Cyprus hoteliers’ association (Pasyxe) president Philokypros Rousounides on Wednesday said that the island benefited from an influx of tourists during the Catholic Easter period, primarily from Great Britain, Poland, Austria, and Scandinavian countries.

In addition, local hoteliers offered packages which attracted Cypriots, spurring them to visit beach resorts in Paphos and Limassol, as well as rural areas.

Rousounides said that he expects hotel occupancy rates to reach between 50 and 60 per cent during the Orthodox Easter week, while he also said that he expects Israeli tourists to arrive at the end of the month.

According to Rousounides, prices in Cyprus are generally affordable as most business owners have decided to absorb the increased costs.

He also acknowledged that the profitability of the Cypriot tourism industry will be significantly reduced but expects a better tourist season than last year.

“Many Cypriots took advantage of the packages offered by several hoteliers and other tourist units, while bookings were also made in the coastal resorts of Paphos and Limassol and in the free area of Famagusta, while the mountainous areas will enjoy a significant volume of visitors,” Rousounides said.

“So I think that during the Easter week in particular we will see occupancies of 50 per cent to 60 per cent”, he added.

Regarding the number of tourists who visited Cyprus during the Catholic Easter period, the Pasyxe president said that this marked the first wave of tourists arriving in Cyprus and staying at the coastal resorts that have already begun operations.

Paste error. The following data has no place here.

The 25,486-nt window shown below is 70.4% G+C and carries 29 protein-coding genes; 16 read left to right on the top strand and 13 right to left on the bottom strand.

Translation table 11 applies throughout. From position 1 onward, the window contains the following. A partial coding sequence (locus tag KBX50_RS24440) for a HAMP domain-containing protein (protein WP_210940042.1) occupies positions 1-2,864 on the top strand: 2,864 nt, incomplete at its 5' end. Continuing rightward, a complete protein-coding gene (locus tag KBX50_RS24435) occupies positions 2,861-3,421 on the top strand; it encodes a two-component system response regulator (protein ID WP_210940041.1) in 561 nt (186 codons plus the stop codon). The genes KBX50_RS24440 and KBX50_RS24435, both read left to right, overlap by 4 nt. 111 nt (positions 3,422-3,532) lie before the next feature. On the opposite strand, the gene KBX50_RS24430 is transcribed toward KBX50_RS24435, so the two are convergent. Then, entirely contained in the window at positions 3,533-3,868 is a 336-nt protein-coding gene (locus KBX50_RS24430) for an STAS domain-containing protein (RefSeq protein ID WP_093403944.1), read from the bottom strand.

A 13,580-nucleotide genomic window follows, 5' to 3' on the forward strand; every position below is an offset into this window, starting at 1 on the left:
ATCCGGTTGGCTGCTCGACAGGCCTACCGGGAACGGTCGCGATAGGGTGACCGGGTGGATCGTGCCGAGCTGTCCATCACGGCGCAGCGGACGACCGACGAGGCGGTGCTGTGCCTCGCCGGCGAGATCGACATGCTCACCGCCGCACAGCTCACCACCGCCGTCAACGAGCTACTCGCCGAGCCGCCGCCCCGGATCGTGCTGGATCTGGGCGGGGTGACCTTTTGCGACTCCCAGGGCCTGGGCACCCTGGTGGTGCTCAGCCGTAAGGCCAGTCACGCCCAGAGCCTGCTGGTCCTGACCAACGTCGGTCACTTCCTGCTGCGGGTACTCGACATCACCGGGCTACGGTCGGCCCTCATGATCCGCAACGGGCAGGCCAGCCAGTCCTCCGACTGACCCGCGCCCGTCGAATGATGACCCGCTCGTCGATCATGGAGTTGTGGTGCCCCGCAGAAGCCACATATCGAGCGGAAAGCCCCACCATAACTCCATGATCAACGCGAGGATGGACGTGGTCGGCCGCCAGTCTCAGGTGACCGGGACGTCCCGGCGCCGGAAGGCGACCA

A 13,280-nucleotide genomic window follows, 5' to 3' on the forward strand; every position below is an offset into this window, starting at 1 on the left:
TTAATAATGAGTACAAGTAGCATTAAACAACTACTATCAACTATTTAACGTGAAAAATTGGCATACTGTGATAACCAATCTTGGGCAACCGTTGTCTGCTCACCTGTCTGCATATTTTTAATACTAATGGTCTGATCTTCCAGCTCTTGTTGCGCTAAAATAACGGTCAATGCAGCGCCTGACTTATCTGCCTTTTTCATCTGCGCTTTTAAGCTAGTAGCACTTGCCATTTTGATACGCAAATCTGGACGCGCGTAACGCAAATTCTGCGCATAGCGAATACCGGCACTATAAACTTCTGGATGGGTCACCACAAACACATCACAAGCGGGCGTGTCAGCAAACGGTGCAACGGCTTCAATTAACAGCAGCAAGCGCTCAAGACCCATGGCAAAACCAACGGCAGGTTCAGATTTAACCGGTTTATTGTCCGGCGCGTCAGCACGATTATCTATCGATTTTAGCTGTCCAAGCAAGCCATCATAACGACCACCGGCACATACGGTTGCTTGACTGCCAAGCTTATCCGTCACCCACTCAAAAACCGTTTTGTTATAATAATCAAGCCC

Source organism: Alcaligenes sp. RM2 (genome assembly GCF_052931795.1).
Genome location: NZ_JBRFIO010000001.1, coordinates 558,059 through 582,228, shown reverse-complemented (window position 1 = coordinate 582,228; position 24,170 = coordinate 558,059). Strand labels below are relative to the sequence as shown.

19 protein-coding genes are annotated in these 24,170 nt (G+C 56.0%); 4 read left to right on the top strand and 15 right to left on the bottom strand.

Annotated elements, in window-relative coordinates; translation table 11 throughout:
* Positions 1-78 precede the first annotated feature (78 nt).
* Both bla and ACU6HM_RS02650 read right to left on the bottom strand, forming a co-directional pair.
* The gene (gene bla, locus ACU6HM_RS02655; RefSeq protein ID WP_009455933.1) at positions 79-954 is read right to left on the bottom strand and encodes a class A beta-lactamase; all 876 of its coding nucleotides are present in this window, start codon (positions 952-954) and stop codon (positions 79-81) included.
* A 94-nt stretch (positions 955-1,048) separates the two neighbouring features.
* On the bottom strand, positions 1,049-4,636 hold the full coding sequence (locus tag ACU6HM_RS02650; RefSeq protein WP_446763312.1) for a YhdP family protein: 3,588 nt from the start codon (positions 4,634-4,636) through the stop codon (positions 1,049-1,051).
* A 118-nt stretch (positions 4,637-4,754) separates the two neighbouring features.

“The inflow of tourists came mainly from Great Britain, Poland, Austria and the Nordic countries, and I believe that from the end of the month onwards, there will be a substantial influx of tourists from Israel as well,” Rousounides said, noting that Israel has now become one of Cyprus’ largest markets.

“I believe that by the end of April, the majority of hotels and tourist accommodations units will already be open, ready to welcome the season’s first tourists, who, as I said, have already started arriving on the island,” he added.

Regarding the prices offered by the local tourism industry, Rousounies said that they are quite competitive and affordable.

“Nost business owners in the sector have decided to absorb the increased costs that are prevailing at the moment, including in terms of energy, interest rates and raw material costs. So these will not be passed onto the consumer,” he said, noting that a lot of effort is being made by Cypriot businesses in the sector to remain competitive.

“Unfortunately, however, since most of these costs will be absorbed by tourist businesses, this will result in significantly reducing their profitability, especially after coming off a disastrous two years,” he added.

However, Rousinides said that despite these challenges, he expects that “the tourist season will be better than last year, which will in turn give the sector some breathing space”.

In relation to the nature of the bookings, the Pasyxe president said that the trend of elevated bookings, which experienced a boost after the restrictive measures enacted during the Covid-19 pandemic were lifted, appears to be continuing unabated.

In addition, he said that bookings appear to be split fairly evenly between private bookings and those made by tour operators and travel agents.

“This is in contrast with how it used to be in the past, when 70 to 80 per cent of bookings were made by tour operators, and the remaining 20-30 per cent were private, individual bookings. Now the ratio is 50-50, which I consider being very healthy,” he concluded.